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How to relieve back pain during pregnancy?

Over 50% of women experience low back pain during their pregnancy.

In the last trimester up to 90% of pregnant women suffer back and abdominal pain. This pain has a few causes. First one is a significant increase in body weight particularly in the abdominal (stomach) area. As a result of these body changes, center of gravity displaces and strain in lower back becomes much stronger, than in our normal life. Note that back pain during early pregnancy is also common.

The hormone relaxin is the second explanation for low back pain. During pregnancy, the hormone relaxin is present in 10 times its normal concentration in the female body. Relaxin is good in the sense that its function — as you might guess from the name — is to relax the joints in the pelvis, the hips begin to expand and the connective tissues soften to accommodate the expansion of the birth canal so the baby has room to pass through it. Unfortunately, relaxin also causes abnormal motion in many other joints of the body, causing inflammation and pain.

Management of back and abdominal pain in pregnancy generally includes use of proper body mechanics, performance of appropriate exercise and wearing a maternity support belt.

Body mechanics: Watch your posture. Do not stoop. Proper posture is essential to avoiding unnecessary stress to supporting structures.

Obviously pregnant women wouldn't be able to sleep on their bellies, and sleeping on the back would have the same effect, in the opposite direction, because it has the uterus pressing down on the back muscles and the nerves. Again, lying on the side with pillow between the legs would be the most comfortable way to sleep.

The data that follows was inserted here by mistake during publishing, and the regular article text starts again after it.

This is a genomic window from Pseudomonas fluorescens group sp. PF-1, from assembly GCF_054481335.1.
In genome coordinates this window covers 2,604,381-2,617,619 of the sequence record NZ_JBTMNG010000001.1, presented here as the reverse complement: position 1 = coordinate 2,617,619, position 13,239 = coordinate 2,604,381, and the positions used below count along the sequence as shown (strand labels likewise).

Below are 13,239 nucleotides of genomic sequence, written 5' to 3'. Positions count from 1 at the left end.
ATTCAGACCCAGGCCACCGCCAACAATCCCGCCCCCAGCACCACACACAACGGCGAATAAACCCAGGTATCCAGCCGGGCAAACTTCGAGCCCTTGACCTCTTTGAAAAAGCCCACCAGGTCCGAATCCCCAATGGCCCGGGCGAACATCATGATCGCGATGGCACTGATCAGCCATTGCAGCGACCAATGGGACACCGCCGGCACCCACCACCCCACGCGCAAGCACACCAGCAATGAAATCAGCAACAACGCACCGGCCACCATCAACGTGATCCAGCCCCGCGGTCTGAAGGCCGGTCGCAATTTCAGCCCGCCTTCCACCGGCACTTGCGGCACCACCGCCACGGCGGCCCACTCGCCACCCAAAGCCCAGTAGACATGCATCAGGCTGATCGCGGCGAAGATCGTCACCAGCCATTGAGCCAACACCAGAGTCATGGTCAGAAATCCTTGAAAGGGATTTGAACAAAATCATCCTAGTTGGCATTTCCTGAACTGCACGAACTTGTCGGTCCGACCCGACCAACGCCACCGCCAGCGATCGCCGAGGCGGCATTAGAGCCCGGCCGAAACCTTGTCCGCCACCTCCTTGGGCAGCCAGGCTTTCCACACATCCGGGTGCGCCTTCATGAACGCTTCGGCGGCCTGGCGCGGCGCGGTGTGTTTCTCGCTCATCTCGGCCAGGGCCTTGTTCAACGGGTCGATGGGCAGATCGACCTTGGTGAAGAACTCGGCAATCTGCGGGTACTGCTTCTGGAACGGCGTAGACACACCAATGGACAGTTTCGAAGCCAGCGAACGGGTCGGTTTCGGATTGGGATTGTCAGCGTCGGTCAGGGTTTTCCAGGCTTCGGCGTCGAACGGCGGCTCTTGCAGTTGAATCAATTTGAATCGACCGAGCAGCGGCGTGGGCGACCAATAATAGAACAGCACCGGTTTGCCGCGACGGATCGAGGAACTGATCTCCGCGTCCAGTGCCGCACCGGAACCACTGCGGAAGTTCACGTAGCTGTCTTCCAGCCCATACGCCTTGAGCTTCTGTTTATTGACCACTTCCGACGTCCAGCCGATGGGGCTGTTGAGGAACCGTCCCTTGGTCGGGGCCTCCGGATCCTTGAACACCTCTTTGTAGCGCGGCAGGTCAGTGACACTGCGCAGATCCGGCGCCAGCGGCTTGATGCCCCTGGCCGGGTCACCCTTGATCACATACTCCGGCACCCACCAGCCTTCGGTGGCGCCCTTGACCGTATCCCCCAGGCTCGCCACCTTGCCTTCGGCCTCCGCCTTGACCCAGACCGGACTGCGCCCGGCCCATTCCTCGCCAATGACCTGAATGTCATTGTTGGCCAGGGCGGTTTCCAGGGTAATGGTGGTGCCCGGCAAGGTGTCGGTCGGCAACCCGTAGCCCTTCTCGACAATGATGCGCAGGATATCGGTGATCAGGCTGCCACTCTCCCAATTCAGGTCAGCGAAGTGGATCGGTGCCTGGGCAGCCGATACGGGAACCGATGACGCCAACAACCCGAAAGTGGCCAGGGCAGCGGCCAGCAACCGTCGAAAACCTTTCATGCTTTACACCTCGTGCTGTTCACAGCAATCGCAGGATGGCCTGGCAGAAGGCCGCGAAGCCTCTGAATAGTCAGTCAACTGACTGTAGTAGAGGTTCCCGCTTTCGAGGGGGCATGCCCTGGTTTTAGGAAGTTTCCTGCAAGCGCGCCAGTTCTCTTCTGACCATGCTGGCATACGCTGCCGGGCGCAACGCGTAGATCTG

Exercise: It would be aerobic, bicycling, swimming, yoga or stair climbing. Downhill skiing, water skiing, horseback riding and other extreme activities should be avoided.

Here are primary exercising tips:

  • Regular, consistent activity (at least 3 days a week).
  • Vigorous exercise should not be performed in hot and humid climates.
  • Deep, dynamic stretching should be avoided due to connective tissue laxity. Gentle, static stretching is recommended.
  • A 5-minute warm-up session should be performed before beginning a workout.
  • Heart rate should be monitored frequently during exercise. Heart rate is not to exceed 140 beats per minute (bpm). Light to moderate exercise intensity is recommended. A good indicator for moderate exercise is being able to converse with ease.
  • If strenuous exercise is done (only for those who are physically fit prior to pregnancy), it should be limited to 15 minutes.
  • Plenty of liquids should be ingested during exercise. Pregnant women are at a greater risk of dehydrating. (Dehydration increases the body’s core temperature and could result in harm to the fetus. Core body temperature should not exceed 38°C.)
  • Women who are just starting an exercise program upon becoming pregnant should begin at a low intensity level and gradually increase the level of intensity.
  • Exercises requiring a supine position (lying with back flat on the floor) should be avoided. 

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